Best part, DOTA 2 is completely free and is constantly updated with new characters, bonus modes, and balance tweaks. The community can seem a bit rough at first, but if you just mute the bad seeds most players will help you out at explaining things to you like the lingo or different strategies; though a lot of vs. computer matches would be a good idea to get yourself accustomed to how the game works.
And yet another Metroidvania game on this list. And possibly the best one to come out since Metroid and Castlevania! First things first, La-Mulana is fucking hardcore. It’s beard can choke-slam Chuck Norris while drinking whiskey. It can bench 500K of free weights. It eats pieces of shit like you for breakfast. This game hates you. But it tortures and abuses you because it loves you, and ultimately its tough love will satisfy you like no other.
Like all the other Metroidvania games on this list you need to navigate through a huge map with different areas opening up when you discover various items and abilities. Unlike the rest, La-Mulana provides you with some of the most abstract and difficult puzzles ever to grace a game. Best part, a clue found in one area is most likely connected to a solution somewhere on the opposite side of the map, or maybe in the next room. That’s left for you to figure out. All the clues have an answer, and even when your stuck the game already has the solution out in front of you, you just need to see it (well, except for a couple which were too cryptic even for my seasoned ass).
Combined with great 32 bit styled graphics, outstanding music (I seriously have the soundtrack on my Ipod), unique environments, tough as nails boss battles, and the fact you are basically playing as Indiana Jones made this one of the best Metroidvania games I have ever played, ever.
#2: Civilization V: Brave New World
If an expansion pack is getting a place so far up on my list, you know it must be good. While vanilla Civ V was great for its streamlining and updated graphics, a lot of the hardcore strategy found in Civ IV was lost. Even with it tweaked for the better in the Gods and Kings expansion the lack of trade routes and the impact of religions made the build up to victory a bit of a chore and unexciting. Brave New World adds so much to Civ V that I can never even think about playing any other version of this outstanding turn-based strategy game.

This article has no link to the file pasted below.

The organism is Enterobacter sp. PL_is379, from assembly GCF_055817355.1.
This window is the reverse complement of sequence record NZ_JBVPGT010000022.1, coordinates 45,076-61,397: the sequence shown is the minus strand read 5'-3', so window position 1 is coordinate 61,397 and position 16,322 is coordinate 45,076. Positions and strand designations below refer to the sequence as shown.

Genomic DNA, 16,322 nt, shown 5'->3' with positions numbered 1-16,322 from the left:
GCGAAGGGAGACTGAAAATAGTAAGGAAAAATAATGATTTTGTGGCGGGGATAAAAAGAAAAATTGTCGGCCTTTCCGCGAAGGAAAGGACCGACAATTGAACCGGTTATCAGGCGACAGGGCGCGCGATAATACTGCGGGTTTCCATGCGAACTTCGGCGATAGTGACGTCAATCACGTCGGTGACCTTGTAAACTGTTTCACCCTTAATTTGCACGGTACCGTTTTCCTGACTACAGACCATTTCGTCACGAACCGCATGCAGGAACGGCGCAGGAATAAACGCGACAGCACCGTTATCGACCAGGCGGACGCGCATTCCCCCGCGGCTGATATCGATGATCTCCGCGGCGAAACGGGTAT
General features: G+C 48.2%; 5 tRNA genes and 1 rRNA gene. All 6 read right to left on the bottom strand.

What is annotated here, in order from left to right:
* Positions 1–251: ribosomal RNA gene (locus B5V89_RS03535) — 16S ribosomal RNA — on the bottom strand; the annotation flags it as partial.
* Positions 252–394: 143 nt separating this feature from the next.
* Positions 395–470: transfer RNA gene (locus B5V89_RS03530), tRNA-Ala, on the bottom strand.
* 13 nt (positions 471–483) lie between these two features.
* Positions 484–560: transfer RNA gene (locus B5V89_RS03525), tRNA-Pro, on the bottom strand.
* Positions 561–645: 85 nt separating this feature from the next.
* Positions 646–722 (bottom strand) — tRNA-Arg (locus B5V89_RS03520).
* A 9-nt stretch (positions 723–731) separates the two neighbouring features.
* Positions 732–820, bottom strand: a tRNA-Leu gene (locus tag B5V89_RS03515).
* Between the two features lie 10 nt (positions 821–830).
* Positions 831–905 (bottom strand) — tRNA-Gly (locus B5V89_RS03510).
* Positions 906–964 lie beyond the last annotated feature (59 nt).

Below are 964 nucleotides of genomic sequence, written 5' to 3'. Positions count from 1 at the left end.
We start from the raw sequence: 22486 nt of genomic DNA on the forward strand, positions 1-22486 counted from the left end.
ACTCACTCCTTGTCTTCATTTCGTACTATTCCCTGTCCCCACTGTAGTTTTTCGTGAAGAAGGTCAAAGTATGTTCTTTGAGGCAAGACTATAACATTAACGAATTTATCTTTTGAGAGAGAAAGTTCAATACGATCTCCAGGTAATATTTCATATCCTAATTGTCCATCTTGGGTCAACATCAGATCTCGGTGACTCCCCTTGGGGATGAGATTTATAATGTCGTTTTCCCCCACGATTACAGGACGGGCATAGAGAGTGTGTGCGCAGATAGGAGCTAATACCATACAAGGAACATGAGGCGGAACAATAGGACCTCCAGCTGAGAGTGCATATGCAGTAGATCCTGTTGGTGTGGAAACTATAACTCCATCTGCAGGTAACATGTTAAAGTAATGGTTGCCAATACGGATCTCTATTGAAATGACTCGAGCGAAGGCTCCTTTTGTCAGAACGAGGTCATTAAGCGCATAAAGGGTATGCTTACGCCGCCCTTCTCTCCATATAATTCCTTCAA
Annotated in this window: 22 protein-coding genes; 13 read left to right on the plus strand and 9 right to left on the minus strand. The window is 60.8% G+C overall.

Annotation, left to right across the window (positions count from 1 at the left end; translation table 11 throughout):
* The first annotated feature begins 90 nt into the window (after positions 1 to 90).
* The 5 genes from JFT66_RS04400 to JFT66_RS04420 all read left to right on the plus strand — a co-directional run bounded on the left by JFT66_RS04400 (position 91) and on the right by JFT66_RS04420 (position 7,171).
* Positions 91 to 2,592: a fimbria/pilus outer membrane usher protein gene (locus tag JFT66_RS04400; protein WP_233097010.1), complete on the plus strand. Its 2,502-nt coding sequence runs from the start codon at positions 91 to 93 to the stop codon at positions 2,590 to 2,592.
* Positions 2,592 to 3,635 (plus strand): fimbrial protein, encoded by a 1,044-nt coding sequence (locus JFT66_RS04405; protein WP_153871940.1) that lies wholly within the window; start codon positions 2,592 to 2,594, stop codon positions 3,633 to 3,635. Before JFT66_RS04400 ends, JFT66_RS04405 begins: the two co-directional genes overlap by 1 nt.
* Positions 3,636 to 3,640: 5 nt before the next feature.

The new civs you can play as are also tons of fun, with my favorite being able to play as the Venice ‘city-state’ and pretty much buy the world and pay off other civs to start wars with each other forcing them to come to me for help as I reek havoc on their economies. Pure evil fun. Even when I want to play as the pacifist the incredibly deep revamp of cultural and scientific victories allow me to take the Gandhi approach. There’s just so much you can do in the base game that I’ve barely touched the crazy amount of user made mods and situational campaigns in my 300+ hour playing time. If you love history, wars, peace, culture, and strategy and don’t have Civ V yet, you need to fix that asap.
#1: Bioshock: Infinite
Mind=Blown. I can even hardly think of words to describe how much Bioshock: Infinite blew me away. Every single second I was playing every aspect sucked me in like very few games can. The beauty of the flying American sensationalism city of Colombia, the old-timey steam punk weaponry, the lovable\hateable characters, the incredible score and soundtrack (the barbershop quartet rendition of The Beach Boy’s “God Only Knows” was simply, just, wow), the super powers like shooting ravens or electricity from your hands, and the ability to zip around like a rollercoaster on this zip tracks that connect the different flying islands of the city left me in nothing but pure awe. But more so than the formerly mentioned, is the story.
While it deals with politically charged topics like racism, sexism, religious fanaticism, Jingoism, and American sensationalism, the added bonus of sci-fi themes I will leave unmentioned as to not spoil things for the 3 of you who haven’t played it yet just sent this game over the edge for me. Weeks after I finished it, I was still pondering the themes of the resolution and doing replays to grasp a better understanding of what just blew my brain into thousands of little pieces.
Bioshock: Infinite is not just my choice for best game of 2013, but it resides as one of the very best games I have ever played in my entire life. The experience is beyond memorable and shows how meaningful narrative can be blended with fun gameplay and not lose an ounce of emotional impact. If you do not play this game you are a horrible person and I wish a swarm of locust upon you.
Posted on December 13, 2013, in Videogames and tagged Best of 2013, Bioshock Infinite, Borderlands 2, Brave New World, Civilization V, DOTA 2, Dust An Elysian Tail, Guacamelee, La-Mulana, Rouge Legacy, Spec Ops, Top Ten, Typing of the Dead, Video Games. Bookmark the permalink. 6 Comments.